Do you know what to ask when selecting a nursing home?
Posted on behalf of Mark F. Griffin of D'Amico & Pettinicchi, LLC on Mar 15, 2015 in Nursing Home Abuse
Most people are concerned about find a good nursing home when they determine that they will need to place someone they love in one. Accordingly, they plan to ask many questions. The problem is they don’t always know which questions it is that they should ask and to whom they should be addressed. In this post we will try to provide this information.
These questions can help go beyond the basics such as simply where the facility is located and how it rates on nursing home surveys based on information collected from Medicaid and Medicare.
Activity directors should be asked whether the facility provides transportation from the facility to not only doctor appointments but to social events as well. Information regarding the activities available for residents to participate in should also be sought. In some cases facilities will even provide activities that are generally more appealing to men, rather than women.
Dietitians can provide information on the foods available to residents. This is particularly relevant when a resident requires a particular diet. Beyond what is served, it is good know whether visitors can pay to eat with the resident they came to visit.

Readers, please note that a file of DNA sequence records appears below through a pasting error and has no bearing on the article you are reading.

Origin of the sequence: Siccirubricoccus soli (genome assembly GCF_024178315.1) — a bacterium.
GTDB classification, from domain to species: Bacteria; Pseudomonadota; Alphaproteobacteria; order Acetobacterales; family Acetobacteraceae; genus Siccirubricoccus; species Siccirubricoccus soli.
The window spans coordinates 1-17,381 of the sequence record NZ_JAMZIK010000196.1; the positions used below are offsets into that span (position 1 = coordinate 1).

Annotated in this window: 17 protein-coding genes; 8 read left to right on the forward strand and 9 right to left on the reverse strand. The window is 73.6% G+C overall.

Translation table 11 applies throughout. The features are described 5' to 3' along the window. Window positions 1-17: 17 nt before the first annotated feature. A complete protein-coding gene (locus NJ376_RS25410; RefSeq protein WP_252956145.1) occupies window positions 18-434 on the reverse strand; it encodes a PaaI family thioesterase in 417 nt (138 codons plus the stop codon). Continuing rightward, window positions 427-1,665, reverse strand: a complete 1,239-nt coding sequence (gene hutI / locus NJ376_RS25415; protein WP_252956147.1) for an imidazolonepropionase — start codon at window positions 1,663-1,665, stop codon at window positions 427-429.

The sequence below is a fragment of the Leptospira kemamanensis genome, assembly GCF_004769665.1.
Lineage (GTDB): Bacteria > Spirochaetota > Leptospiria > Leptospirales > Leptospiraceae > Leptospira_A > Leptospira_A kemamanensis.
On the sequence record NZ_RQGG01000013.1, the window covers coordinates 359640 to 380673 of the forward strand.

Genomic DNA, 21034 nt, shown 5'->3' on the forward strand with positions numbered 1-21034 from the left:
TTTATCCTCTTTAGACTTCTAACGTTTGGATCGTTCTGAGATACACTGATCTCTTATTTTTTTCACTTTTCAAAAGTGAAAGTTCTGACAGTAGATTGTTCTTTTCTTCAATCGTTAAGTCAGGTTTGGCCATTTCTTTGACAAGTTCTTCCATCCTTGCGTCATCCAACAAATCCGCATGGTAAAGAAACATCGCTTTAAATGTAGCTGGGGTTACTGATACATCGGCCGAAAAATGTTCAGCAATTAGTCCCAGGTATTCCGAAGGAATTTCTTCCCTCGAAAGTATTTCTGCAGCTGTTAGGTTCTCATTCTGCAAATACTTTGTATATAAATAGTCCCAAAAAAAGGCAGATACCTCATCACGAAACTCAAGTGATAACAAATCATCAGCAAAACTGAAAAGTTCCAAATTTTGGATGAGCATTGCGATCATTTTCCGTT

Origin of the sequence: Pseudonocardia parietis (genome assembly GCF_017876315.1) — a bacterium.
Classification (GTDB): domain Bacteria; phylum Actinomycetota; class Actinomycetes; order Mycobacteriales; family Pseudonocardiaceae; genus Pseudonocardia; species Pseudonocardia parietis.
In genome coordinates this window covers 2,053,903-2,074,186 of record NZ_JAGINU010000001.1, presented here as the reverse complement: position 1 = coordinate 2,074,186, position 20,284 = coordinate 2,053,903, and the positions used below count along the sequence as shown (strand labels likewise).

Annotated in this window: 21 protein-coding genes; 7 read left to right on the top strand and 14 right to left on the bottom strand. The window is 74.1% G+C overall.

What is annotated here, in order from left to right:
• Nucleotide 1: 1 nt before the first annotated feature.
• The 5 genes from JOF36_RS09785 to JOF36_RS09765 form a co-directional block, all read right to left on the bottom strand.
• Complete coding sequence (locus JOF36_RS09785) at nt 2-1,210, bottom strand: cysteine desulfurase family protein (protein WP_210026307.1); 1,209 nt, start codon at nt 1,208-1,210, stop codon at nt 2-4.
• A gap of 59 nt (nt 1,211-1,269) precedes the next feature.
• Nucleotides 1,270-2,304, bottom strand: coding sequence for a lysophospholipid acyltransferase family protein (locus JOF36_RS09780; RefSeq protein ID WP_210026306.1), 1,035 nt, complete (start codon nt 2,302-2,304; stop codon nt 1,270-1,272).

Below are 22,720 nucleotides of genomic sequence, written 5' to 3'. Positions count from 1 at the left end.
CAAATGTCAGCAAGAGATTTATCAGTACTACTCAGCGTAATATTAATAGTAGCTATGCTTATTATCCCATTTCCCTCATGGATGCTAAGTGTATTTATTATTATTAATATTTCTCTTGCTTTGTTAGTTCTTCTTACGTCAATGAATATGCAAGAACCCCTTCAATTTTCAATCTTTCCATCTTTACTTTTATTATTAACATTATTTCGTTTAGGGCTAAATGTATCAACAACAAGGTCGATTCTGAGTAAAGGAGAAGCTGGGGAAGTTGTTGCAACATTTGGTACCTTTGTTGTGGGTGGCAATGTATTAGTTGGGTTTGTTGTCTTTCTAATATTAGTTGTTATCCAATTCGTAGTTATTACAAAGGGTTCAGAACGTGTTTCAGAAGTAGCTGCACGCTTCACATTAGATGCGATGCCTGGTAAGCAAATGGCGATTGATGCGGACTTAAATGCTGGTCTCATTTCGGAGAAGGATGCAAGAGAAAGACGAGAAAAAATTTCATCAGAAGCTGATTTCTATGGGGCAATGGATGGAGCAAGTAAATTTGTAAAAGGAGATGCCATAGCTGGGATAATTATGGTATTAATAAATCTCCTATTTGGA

Many questions can be addressed to administrators and nursing directors. These include inquiries regarding the services offered and what happens when a resident no longer has the money to cover the costs of the facility. They also include questions about the staff.
In addition to learning about staffing rations and turnover, it could be beneficial to learn how many hours aides and nurses spend with residents each day. Learning about the services the facility provides—such as whether there is special care for those with dementia—and whether chemical restraints are used could make a difference in the nursing home selected.
Perhaps residents can provide the best information regarding the quality of a nursing home facility. Learning how long residents generally have to wait before staff comes to help when they have been asked is a big deal. So too are the choices residents are provided regarding how they plan their days. Asking the simple question of whether or not the person is happy might be the most telling of all.
Even after going through all of this work it is possible that nursing home abuse could occur. To address it, many find it beneficial to work with a lawyer.